# A B C D E F G H I J K L M N O P Q R S T U V W X Y Z

Brooders - Brooders

  by Adrian Janes

published: 17 / 3 / 2017

Brooders - Brooders
Label: Brooders
Format: CDS


Debut mini-album from Leeds-based Brooders has its roots in 1990s rock but is infused with a fresh energy and passion

Based in Leeds, ‘A Northern Nirvana’ wouldn’t be a bad soundbite to describe Brooders. But this isn’t just because of some resemblances in the trio’s musical power and Adam Bairstow’s vocals; it’s also down to the level of invention they display that elevates this record above superficially similar bands, just as Nirvana transcended grunge. Following the potent, if basic, hard rock of opener ‘Thrill Killer’, ‘Cling’ begins with a plangent guitar phrase and is a more considered song all round, Bairstow’s versatile voice at first measured and cool, but as the music grows in venom taking on shades of Cobain at his most frenzied to match lyrics like ”I will break you down/And I will watch you drown” before its abrupt end. This thrilling sense of dynamics is again evident on ‘Say Your Prayers’, where an initial drum pattern that suggests Bowie’s ‘Five Years’, coupled with limpid guitar and effective harmonies, give way to a band in full throttle and a singer who sounds as if he’s being throttled. Before it’s over, the song moves again between stark verse and strident chorus, capped by an expansive guitar break, all of this being accomplished in four minutes. ‘Haze’, previously a single in its own right, comes trailing clouds of grunge glory, but in comparison to most of these songs is surprisingly average, albeit possessed of typical energy and a yobbishly catchy chorus. It’s the final two songs which confirm Brooders as a band to watch out for. They have already shown they can handle rock as if they were 1990s veterans rather than being born then. ‘Blue Eyed Prince’, however, hits another level, the initial sadness of Bairstow’s singing (“Let the fires of Hell decide my fate”) reflected in his ethereal guitar before Liam Naylor’s drums and Adam Speare’s bass weigh in to stoke those fires, as the track moves through rueful reflection to raw pain. After a reverbed guitar intro, ‘Melancholy’ seamlessly shifts from setting a mood that matches the title, to rage against a condition where ”There’s many people I’d rather be”. At its heart is an extended but crafted instrumental break, with a gradual build-up of restrained playing towards a guitar and vocal outpouring of fiery intensity. Brooders are a young band so it might be appropriate to call them promising, except that with this mini album, so assured and with barely a wasted note, they are already moving beyond promise to fulfilment.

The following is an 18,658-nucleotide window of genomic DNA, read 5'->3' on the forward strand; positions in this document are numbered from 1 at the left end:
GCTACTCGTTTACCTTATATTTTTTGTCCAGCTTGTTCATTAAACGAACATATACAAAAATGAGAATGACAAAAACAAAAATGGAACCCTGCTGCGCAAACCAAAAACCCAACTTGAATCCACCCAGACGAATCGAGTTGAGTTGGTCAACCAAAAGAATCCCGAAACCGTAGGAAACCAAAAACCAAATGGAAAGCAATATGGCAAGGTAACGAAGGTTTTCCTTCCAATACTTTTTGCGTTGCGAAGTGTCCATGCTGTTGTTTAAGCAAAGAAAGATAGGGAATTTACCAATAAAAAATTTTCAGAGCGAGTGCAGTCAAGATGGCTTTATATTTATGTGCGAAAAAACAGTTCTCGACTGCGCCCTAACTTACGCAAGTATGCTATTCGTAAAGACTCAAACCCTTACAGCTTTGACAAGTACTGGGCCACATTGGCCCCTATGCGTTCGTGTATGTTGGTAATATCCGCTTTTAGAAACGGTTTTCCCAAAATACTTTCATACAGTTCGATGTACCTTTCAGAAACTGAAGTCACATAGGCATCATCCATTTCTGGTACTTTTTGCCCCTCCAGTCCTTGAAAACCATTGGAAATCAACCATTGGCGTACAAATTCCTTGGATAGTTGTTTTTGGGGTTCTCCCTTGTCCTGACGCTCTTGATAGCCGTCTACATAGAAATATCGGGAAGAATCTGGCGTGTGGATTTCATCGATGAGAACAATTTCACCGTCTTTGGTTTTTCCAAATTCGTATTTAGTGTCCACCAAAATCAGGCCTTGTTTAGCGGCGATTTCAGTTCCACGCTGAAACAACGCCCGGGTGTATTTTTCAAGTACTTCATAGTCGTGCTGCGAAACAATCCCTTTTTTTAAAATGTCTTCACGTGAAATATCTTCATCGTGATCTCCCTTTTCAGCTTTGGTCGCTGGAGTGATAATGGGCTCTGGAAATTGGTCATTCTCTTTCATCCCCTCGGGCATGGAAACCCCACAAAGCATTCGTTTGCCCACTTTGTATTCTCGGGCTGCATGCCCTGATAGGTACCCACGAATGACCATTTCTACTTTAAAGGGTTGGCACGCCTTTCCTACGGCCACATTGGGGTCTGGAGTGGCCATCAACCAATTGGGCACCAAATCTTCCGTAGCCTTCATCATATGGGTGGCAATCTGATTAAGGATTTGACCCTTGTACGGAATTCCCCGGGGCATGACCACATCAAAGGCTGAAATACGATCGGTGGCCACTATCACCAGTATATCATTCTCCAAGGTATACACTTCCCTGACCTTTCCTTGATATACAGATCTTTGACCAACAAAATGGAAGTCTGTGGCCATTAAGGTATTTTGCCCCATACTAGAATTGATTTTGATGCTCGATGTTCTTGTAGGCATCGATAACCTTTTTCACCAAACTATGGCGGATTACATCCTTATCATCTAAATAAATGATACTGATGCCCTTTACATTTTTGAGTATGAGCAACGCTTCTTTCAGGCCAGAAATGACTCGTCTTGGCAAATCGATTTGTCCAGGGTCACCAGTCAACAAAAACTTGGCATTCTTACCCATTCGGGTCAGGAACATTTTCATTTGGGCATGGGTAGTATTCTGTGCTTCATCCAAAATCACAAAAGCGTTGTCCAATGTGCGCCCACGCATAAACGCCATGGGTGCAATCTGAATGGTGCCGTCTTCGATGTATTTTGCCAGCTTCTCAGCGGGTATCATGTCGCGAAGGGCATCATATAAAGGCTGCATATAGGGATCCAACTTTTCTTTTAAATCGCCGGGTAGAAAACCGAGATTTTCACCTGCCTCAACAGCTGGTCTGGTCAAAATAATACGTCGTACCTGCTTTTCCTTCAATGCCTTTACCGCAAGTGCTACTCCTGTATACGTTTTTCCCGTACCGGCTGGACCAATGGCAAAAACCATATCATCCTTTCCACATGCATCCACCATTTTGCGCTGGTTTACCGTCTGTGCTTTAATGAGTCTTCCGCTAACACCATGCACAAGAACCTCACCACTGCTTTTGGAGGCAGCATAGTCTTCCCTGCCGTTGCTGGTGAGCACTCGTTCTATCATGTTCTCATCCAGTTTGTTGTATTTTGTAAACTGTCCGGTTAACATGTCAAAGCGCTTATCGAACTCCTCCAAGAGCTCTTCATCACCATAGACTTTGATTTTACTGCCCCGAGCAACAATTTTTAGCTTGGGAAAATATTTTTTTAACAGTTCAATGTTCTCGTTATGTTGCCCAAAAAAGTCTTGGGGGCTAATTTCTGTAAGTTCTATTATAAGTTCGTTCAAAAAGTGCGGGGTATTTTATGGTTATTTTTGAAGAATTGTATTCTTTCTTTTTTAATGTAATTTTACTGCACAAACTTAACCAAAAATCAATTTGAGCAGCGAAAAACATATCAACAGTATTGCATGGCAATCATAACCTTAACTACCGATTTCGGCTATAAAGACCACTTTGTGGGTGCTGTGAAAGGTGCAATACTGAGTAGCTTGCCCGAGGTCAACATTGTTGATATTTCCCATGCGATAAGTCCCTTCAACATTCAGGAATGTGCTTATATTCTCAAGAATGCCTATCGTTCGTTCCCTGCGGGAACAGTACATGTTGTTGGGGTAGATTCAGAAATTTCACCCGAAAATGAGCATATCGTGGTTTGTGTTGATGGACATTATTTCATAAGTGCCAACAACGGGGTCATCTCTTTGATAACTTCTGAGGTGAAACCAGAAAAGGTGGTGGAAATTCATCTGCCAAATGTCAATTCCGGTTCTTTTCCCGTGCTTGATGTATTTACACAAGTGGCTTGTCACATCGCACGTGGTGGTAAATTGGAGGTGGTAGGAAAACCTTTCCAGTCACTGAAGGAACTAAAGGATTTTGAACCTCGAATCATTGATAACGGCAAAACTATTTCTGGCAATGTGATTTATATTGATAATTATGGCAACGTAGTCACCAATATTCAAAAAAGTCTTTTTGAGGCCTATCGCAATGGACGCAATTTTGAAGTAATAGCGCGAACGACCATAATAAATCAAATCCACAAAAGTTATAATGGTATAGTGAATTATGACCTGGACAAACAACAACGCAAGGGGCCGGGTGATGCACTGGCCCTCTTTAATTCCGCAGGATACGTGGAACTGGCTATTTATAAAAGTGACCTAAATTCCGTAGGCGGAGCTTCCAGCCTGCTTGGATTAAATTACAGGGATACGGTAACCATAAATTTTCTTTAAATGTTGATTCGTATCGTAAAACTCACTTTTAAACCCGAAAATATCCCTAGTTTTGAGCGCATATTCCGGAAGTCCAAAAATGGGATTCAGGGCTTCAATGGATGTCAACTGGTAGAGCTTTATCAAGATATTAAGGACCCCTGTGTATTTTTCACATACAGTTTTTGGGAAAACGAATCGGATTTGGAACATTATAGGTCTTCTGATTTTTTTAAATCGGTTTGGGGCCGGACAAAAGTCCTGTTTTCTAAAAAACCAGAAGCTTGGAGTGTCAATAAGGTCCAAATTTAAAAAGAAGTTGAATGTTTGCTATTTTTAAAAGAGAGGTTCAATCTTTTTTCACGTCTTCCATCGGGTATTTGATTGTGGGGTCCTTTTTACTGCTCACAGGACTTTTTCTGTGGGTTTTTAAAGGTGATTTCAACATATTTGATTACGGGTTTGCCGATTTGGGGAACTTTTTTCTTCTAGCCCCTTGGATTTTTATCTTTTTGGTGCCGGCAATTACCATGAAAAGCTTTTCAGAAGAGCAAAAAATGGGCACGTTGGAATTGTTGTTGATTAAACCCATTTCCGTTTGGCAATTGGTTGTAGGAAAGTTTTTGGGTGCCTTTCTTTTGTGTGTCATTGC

Track Listing:-
1 Thrill Killer
2 Cling
3 Say Your Prayers
4 Haze
5 Blue Eyed Prince
6 Melancholy

Band Links:-

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